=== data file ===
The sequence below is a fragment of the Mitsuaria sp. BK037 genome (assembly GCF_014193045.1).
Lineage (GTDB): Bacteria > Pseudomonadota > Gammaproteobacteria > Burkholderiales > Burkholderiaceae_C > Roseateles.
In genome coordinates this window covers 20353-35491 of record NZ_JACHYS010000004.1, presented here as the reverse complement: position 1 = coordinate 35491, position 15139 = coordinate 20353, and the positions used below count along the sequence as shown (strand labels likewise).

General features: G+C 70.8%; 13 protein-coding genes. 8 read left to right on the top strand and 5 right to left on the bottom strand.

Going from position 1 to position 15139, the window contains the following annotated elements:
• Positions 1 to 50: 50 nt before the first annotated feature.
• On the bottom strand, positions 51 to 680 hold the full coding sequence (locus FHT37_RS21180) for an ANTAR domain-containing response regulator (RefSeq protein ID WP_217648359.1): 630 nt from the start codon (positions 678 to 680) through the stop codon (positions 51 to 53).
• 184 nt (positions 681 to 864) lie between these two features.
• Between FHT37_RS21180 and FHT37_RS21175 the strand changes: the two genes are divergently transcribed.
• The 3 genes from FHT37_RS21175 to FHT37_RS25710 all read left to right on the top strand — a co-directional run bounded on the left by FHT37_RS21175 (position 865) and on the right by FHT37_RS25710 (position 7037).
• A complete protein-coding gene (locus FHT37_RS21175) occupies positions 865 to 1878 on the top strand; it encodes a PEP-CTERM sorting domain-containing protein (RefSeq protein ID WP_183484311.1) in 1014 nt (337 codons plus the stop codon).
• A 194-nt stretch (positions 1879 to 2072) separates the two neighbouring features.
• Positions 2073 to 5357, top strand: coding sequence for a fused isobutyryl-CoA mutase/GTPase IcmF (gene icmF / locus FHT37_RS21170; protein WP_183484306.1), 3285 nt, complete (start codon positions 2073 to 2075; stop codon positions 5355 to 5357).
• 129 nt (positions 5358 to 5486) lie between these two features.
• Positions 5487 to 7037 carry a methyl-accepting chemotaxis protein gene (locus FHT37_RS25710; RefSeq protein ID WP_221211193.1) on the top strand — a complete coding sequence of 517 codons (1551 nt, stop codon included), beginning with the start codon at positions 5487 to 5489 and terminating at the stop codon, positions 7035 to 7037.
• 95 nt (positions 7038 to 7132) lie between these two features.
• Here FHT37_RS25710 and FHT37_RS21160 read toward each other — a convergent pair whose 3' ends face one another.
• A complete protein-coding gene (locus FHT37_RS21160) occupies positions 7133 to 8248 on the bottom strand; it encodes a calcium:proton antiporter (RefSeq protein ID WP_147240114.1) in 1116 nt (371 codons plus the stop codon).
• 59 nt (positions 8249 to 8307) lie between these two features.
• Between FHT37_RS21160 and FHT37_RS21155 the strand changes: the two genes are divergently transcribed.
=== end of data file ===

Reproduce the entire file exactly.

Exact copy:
The sequence below is a fragment of the Mitsuaria sp. BK037 genome (assembly GCF_014193045.1).
Lineage (GTDB): Bacteria > Pseudomonadota > Gammaproteobacteria > Burkholderiales > Burkholderiaceae_C > Roseateles.
In genome coordinates this window covers 20353-35491 of record NZ_JACHYS010000004.1, presented here as the reverse complement: position 1 = coordinate 35491, position 15139 = coordinate 20353, and the positions used below count along the sequence as shown (strand labels likewise).

General features: G+C 70.8%; 13 protein-coding genes. 8 read left to right on the top strand and 5 right to left on the bottom strand.

Going from position 1 to position 15139, the window contains the following annotated elements:
• Positions 1 to 50: 50 nt before the first annotated feature.
• On the bottom strand, positions 51 to 680 hold the full coding sequence (locus FHT37_RS21180) for an ANTAR domain-containing response regulator (RefSeq protein ID WP_217648359.1): 630 nt from the start codon (positions 678 to 680) through the stop codon (positions 51 to 53).
• 184 nt (positions 681 to 864) lie between these two features.
• Between FHT37_RS21180 and FHT37_RS21175 the strand changes: the two genes are divergently transcribed.
• The 3 genes from FHT37_RS21175 to FHT37_RS25710 all read left to right on the top strand — a co-directional run bounded on the left by FHT37_RS21175 (position 865) and on the right by FHT37_RS25710 (position 7037).
• A complete protein-coding gene (locus FHT37_RS21175) occupies positions 865 to 1878 on the top strand; it encodes a PEP-CTERM sorting domain-containing protein (RefSeq protein ID WP_183484311.1) in 1014 nt (337 codons plus the stop codon).
• A 194-nt stretch (positions 1879 to 2072) separates the two neighbouring features.
• Positions 2073 to 5357, top strand: coding sequence for a fused isobutyryl-CoA mutase/GTPase IcmF (gene icmF / locus FHT37_RS21170; protein WP_183484306.1), 3285 nt, complete (start codon positions 2073 to 2075; stop codon positions 5355 to 5357).
• 129 nt (positions 5358 to 5486) lie between these two features.
• Positions 5487 to 7037 carry a methyl-accepting chemotaxis protein gene (locus FHT37_RS25710; RefSeq protein ID WP_221211193.1) on the top strand — a complete coding sequence of 517 codons (1551 nt, stop codon included), beginning with the start codon at positions 5487 to 5489 and terminating at the stop codon, positions 7035 to 7037.
• 95 nt (positions 7038 to 7132) lie between these two features.
• Here FHT37_RS25710 and FHT37_RS21160 read toward each other — a convergent pair whose 3' ends face one another.
• A complete protein-coding gene (locus FHT37_RS21160) occupies positions 7133 to 8248 on the bottom strand; it encodes a calcium:proton antiporter (RefSeq protein ID WP_147240114.1) in 1116 nt (371 codons plus the stop codon).
• 59 nt (positions 8249 to 8307) lie between these two features.
• Between FHT37_RS21160 and FHT37_RS21155 the strand changes: the two genes are divergently transcribed.